As things stand, Mazzacane is testing for Arrows largely to give the team feedback on his capacity as a driver. Should he prove capable of getting anywhere near the times of the established drivers, Pedro de la Rosa and Jos Verstappen, his role in 2001 should be on the front line with the team. Tom Walkinshaw is then expected to leverage as much capital as possible from PSN to put his other driver well up the grid
The big question mark then is over which of this season's drivers to let go: the experienced Verstappen or the talented de la Rosa. Of course, if Mazzacane's times are too far off the pace, everything gets simpler, as Arrows would then only offer him a testing contract.
Prost have also expressed some interest in Mazzacane, and for the same reasons. Their cash flow is not so hot at this time: losing Gauloises has put a big dent in the aspirations of the team, who now have to pay for Ferrari engines, which are notoriously expensive. Pedro Diniz's new role as a manager in the team thanks to a handsome stake being bought by his father has given Prost sufficient working capital to be sure of getting through the next two years, but the budget is incredibly tight. Bringing Mazzacane on in as full time tester would see the team expecting to close a respectable deal with PSN for around five million dollars a year around half the value of their Yahoo! deal.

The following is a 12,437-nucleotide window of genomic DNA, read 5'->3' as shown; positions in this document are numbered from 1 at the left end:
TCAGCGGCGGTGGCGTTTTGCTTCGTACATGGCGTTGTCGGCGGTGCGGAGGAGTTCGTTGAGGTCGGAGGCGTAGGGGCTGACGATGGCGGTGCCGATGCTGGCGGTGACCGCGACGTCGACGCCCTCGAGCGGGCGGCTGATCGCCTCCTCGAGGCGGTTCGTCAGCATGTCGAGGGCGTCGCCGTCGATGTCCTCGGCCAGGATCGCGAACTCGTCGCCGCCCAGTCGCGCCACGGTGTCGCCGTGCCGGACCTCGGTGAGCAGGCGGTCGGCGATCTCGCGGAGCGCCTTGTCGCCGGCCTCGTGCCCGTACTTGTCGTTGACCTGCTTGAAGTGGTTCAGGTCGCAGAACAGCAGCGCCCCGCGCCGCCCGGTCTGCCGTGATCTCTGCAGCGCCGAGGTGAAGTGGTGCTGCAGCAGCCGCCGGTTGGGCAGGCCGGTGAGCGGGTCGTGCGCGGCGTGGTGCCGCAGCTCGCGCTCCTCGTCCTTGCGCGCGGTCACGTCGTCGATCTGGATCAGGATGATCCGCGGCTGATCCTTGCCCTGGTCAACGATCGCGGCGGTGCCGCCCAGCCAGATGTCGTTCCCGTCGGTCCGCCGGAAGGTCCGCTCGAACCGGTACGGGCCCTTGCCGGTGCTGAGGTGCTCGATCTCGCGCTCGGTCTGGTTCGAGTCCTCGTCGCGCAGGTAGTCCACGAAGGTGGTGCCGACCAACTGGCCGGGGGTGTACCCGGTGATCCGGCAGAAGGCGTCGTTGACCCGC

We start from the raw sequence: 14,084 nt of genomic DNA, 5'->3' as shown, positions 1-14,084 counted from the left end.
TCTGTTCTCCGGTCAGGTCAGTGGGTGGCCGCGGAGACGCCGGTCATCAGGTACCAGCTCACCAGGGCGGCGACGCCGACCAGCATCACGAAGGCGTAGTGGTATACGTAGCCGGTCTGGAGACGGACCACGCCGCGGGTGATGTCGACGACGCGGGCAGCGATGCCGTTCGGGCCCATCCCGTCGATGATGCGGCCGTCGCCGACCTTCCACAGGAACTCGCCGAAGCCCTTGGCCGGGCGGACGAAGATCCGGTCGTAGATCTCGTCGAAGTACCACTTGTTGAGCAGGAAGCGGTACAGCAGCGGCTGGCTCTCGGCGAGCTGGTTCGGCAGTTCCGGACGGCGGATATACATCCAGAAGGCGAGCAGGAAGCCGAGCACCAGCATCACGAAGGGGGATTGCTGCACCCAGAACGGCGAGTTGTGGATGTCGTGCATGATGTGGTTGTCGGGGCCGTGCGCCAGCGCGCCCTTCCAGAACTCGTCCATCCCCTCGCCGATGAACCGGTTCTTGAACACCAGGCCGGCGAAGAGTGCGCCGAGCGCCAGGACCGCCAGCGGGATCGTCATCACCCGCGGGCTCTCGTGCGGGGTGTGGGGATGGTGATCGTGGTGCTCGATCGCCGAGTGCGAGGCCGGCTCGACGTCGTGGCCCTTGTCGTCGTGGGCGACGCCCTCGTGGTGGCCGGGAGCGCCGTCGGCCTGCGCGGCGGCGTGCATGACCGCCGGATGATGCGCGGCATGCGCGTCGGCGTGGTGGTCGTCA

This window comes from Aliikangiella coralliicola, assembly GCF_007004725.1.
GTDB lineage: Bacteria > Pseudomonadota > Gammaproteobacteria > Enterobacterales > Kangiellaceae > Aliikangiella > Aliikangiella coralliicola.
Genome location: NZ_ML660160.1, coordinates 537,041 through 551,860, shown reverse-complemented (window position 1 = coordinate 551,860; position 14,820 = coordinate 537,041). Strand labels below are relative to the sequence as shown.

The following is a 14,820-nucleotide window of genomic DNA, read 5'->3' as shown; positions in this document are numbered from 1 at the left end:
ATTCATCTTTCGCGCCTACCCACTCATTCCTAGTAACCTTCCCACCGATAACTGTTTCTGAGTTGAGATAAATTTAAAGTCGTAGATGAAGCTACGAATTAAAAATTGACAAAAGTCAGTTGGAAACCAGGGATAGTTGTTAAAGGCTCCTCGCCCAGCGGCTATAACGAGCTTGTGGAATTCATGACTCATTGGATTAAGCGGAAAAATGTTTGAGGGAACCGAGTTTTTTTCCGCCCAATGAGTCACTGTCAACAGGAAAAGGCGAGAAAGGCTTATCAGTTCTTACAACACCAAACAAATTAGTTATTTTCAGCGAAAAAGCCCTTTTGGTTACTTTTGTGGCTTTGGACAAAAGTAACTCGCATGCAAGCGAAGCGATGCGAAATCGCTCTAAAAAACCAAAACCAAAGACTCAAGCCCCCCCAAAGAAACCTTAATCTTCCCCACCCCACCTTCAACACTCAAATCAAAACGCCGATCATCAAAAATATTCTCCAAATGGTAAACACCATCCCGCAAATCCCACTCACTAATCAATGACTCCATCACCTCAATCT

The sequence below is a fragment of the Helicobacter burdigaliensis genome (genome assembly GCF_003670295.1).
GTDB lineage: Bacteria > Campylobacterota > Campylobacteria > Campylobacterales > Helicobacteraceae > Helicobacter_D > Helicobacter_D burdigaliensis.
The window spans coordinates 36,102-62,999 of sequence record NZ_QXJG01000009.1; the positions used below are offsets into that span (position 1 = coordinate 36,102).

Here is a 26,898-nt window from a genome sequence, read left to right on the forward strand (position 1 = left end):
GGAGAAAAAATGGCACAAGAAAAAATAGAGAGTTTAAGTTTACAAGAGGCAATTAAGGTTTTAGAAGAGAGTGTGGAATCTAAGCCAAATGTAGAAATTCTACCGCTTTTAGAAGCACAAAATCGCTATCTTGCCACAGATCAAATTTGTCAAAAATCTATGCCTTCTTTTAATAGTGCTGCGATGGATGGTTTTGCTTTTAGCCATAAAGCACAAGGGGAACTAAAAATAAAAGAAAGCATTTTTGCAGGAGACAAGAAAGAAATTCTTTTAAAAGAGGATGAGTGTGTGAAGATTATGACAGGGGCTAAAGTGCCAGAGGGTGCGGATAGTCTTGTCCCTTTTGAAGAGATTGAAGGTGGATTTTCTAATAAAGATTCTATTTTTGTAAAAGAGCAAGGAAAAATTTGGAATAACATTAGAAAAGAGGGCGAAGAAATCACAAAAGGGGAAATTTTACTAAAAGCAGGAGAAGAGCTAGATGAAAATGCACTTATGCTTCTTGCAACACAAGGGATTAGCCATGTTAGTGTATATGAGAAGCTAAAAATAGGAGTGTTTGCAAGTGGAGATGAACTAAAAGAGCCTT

There are complications, however. Minardi are still smarting over PSN's withdrawal from the deal that should have seen the conglomerate buy Gabrielle Rumi's Fondmetal stake in the team, and the team does hold a contract tying Mazzacane to their team for next year. There is considerable concern that if the grid's favourite backmarkers fold, the receivers will go to the courts to recover as much money as possible from PSN for letting them down. Naturally, the money to fight the case would have to come from somewhere, and as things stand, that would be PSN's Formula One budget.